Clarence Eugene Hancock was born in Syracuse, NY on February 13, 1885 to Theodore E. and Martha Hancock. After public school, Hancock attended Wesleyan University in Middletown Connecticut until his graduation in 1906. Hancock graduated from New York Law School in 1908 and was admitted to the bar in the same year. Once he was admitted to the bar, he began to practice law in Syracuse. From 1916-1917, Hancock served as a sergeant with Troop D of the First New York Cavalry, also known as New York National Guard, on the Mexican border. Hancock next served as a lieutenant with the 104th Machine Gun Battalion in the 27th division during World War One. After the armistice in 1918, Hancock was assigned to work as Assistant Division Judge Advocate and promoted to the rank of captain. Hancock continued to serve in the military until 1919.
After finishing his military service, Hancock returned home and became part of the corporation counsel of Syracuse from 1926-1927 and a trustee of Wesleyan University. During this period, Hancock ran in the Republican primary for mayor of Syracuse but lost the nomination. Then, during the 70th Congress, the current representative of the 35th district, Walter W. Magee, died in office leaving his position open. Voters elected Hancock to fill Magee's position in 1927 and he continued to serve as representative of the 35th district until 1945 when there was re-districting. Hancock was then elected as the representative of the 36th district from 1945-1947. While in Congress, Hancock served on the Judicial Committee, Naval Affairs Committee, and Elections No. 1 Committee. Along with this, he was chairman of the speaker's bureau of the Republican Congressional Committee and head of the Eastern Speaker's Bureau in 1936. Hancock was part of the opposition to President Franklin D. Roosevelt's New Deal plan.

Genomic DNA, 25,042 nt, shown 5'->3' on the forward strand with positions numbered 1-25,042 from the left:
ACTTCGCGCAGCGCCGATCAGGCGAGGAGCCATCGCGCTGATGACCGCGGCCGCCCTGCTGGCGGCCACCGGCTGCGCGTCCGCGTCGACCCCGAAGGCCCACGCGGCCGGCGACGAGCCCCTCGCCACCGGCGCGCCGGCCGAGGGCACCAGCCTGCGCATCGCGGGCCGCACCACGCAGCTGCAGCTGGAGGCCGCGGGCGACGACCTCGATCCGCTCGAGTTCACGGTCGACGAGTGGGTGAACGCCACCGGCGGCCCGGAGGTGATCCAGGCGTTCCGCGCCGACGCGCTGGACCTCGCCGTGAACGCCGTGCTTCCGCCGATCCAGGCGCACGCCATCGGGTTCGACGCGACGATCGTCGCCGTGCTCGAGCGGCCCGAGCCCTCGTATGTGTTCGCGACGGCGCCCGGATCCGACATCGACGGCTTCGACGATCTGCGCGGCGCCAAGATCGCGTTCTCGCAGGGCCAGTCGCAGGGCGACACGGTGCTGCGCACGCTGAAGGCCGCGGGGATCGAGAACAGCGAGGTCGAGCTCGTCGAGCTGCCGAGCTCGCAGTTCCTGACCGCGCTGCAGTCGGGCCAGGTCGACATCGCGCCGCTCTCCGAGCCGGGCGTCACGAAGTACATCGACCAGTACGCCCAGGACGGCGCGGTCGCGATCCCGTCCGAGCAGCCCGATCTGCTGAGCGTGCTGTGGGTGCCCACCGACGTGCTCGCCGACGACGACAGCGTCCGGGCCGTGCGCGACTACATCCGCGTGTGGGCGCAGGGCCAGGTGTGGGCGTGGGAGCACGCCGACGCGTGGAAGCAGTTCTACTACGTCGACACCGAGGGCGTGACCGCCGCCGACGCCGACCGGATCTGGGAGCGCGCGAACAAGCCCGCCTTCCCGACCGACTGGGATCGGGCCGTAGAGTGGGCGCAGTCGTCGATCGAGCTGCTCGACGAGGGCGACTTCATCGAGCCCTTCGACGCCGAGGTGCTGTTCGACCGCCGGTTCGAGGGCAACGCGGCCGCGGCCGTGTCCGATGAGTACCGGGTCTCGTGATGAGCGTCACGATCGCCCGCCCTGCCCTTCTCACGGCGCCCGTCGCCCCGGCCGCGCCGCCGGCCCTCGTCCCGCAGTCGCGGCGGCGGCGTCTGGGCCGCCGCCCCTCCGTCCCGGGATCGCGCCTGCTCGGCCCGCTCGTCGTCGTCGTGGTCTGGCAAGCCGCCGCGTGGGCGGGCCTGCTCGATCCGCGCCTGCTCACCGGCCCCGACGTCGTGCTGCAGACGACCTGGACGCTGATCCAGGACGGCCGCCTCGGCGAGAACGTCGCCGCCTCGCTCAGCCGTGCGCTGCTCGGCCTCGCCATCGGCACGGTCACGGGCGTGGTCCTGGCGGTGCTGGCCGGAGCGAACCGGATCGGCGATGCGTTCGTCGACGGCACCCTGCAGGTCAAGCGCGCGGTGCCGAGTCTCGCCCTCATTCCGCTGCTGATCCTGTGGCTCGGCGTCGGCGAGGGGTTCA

Hancock did not seek reelection in 1946 for the next session of Congress because of a long time illness and the recommendation of his doctor that he should rest. After leaving Congress, Hancock returned to Syracuse to practice law but died in a hospital in Washington D.C. a year later on January 3, 1948. He was survived by his wife, Emily W. Shonk of Plymouth, Pennsylvania, whom he married in 1912, and son, John S. Hancock, born in 1914. He is buried in Woodland Cemetery in Syracuse.
The information provided above was gleaned from the following sources
Clarence Hancock was a New York State Representative in the United States Congress from 1927-1947. His collection includes correspondence, newspaper clippings, Congressional bills, transcripts of Congressional hearings, telegrams, and handwritten notes. Much of the correspondence is from constituents and fellow Congressmen, and discusses their opinions about a particular bill and the actions they want taken. The collection covers Hancock's official actions as a New York Congressional Representative from 1933-1946 and does not include personal papers or records of his legislative actions from 1934, 1936, 1938 or 1947. Please note that no papers about Hancock's work outside of Congress or the work he conducted as part of the Naval Affairs or Elections Committees are included in this collection. Some areas of interest in the files include the Equal Rights Amendment, Anti-Trust laws, Submerged Oil Lands, War and Emergency Powers, and Bankruptcy hearings.
The majority of the file names are names that Hancock assigned them based on handwritten slips of paper the archivist found within the original folders in the collection. If there was no paper indicating the file's name, the archivist chose a name based on the subject of the records. All the files are arranged alphabetically. Within the files, items are arranged based on the year of their creation.